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The spring again is here

Representative Text

1 The spring again is here,
life wakes from winter's gloom;
in field and forest far and near
sweet opening flowerets bloom.

2 O mystery strange and sweet,
that life so dumbly bound
should rise, our thankful gaze to greet,
and break from underground.

3 The morn is fresh and bright,
the slow dark hours depart:
let days unstained and pure delight
bring sunshine to the heart.

4 Lord, touch our careless eyes,
new life, new ardour bring,
that we may read Your mysteries,
the wonder of Your spring.

Source: The Irish Presbyterian Hymbook #47

Author: Arthur Christopher Benson

Benson, Arthur Christopher, M.A., son of Archbishop Benson, was born at Wellington College, April 24, 1862, and educated at Eton and King's College, Cambridge, B. A. (first class Classical Tripos) 1884. From 1885 to 1903 Assistant Master at Eton, and now (1905) Fellow of Magdalene College, Cambridge. His hymns include the following:— 1. God of all created things. [Coronation.] Written for the Coronation of King Edward VII., and published in Eight Hymns with Tunes, Novello & Co., 1902. Music by Sir Hubert Parry. 2. God of glory, King of nations. [Founder's Day Festival.] Originally written as a Processional Hymn for St. George's Chapel, Windsor, "Obiit Sunday," and subsequently adapted for general use. Printed in the Gua… Go to person page >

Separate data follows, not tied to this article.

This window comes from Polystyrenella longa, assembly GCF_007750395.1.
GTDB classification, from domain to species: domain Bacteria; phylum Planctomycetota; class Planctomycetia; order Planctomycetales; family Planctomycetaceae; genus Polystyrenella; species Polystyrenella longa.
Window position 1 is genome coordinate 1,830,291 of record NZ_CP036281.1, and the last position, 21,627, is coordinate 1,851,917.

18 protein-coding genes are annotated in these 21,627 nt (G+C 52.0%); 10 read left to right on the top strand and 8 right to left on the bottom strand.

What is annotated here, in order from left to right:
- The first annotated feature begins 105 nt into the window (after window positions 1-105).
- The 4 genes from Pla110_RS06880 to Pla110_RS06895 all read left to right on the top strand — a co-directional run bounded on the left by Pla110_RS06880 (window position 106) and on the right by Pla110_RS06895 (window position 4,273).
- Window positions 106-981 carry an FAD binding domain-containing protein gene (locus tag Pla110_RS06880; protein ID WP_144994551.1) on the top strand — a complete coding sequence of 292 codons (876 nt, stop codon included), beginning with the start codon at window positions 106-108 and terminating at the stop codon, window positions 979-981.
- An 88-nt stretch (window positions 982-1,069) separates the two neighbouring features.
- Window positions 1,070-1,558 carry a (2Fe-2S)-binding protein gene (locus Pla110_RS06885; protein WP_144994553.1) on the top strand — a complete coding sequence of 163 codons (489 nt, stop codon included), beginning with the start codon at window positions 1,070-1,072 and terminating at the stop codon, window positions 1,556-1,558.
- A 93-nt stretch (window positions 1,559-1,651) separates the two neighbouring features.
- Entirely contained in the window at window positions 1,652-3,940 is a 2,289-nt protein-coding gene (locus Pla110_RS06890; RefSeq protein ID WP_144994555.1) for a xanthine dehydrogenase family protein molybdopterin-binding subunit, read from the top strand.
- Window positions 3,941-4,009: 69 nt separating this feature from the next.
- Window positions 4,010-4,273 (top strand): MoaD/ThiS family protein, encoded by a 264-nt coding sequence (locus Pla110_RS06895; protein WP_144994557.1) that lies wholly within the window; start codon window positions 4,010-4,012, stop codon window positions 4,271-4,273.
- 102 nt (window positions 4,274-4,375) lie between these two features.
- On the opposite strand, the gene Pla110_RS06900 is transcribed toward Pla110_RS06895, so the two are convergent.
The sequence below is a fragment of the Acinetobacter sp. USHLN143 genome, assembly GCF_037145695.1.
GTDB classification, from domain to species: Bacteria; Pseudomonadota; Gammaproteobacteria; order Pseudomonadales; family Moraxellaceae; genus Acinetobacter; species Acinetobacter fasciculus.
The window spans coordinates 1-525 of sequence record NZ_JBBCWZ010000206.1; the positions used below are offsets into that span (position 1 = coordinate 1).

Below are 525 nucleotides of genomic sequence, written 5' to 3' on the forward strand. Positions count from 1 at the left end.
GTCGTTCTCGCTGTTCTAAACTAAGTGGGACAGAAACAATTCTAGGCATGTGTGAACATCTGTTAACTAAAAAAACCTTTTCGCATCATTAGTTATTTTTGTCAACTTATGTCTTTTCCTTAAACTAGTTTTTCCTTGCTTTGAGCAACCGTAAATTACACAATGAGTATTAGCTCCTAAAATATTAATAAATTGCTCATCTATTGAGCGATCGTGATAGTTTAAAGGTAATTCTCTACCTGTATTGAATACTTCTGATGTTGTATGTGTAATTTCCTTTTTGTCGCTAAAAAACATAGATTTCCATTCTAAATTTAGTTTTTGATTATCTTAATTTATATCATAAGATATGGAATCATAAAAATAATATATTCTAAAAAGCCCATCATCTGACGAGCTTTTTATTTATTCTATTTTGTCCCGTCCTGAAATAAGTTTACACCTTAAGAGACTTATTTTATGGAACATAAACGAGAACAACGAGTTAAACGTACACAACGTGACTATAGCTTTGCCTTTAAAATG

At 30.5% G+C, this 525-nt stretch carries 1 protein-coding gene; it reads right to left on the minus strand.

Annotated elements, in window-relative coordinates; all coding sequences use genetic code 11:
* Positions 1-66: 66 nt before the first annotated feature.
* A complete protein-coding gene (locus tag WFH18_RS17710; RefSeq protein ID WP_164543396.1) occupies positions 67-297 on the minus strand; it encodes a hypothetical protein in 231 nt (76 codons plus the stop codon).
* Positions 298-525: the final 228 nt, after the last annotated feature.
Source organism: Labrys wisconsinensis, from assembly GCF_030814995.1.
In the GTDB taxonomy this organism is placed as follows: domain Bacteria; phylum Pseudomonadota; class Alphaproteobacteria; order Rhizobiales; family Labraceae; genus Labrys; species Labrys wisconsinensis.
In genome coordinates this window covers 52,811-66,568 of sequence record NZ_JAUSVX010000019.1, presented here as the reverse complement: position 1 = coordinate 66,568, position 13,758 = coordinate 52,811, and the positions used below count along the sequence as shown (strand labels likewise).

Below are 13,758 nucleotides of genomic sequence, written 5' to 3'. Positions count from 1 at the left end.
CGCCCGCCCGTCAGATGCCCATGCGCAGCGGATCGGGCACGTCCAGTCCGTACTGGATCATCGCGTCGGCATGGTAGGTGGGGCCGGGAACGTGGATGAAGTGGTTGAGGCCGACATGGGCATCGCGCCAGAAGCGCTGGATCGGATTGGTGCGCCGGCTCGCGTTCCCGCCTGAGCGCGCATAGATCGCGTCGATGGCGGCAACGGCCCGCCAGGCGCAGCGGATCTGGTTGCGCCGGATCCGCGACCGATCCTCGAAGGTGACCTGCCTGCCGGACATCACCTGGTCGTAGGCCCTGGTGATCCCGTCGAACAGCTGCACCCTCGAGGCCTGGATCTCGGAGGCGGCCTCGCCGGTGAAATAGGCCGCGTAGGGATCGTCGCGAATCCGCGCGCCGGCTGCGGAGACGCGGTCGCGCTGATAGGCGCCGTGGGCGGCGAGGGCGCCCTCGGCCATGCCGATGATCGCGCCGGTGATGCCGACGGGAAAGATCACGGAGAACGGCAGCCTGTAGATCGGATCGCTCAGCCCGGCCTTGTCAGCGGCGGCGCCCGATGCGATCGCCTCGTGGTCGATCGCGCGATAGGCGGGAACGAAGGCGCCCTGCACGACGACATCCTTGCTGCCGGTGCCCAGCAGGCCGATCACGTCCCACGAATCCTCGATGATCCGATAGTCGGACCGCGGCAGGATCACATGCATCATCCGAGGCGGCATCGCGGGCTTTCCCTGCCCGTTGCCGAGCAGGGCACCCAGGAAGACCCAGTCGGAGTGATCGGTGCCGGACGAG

Text Information

First Line: The spring again is here
Author: Arthur Christopher Benson
Meter: 6.6.8.6
Language: English
Copyright: Public Domain

Tune

SANDYS (55175)


TERRA BEATA

TERRA BEATA was originally a traditional English folk tune, a variant of which, entitled RUSPER, appeared in The English Hymnal in 1906. Franklin L. Sheppard (b. Philadelphia, PA, 1852; d. Germantown, PA, 1930) arranged the tune for Babcock's text and published it in the Presbyterian church school h…

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Timeline

Instances

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TextPage Scan

The Irish Presbyterian Hymbook #47

Include 8 pre-1979 instances
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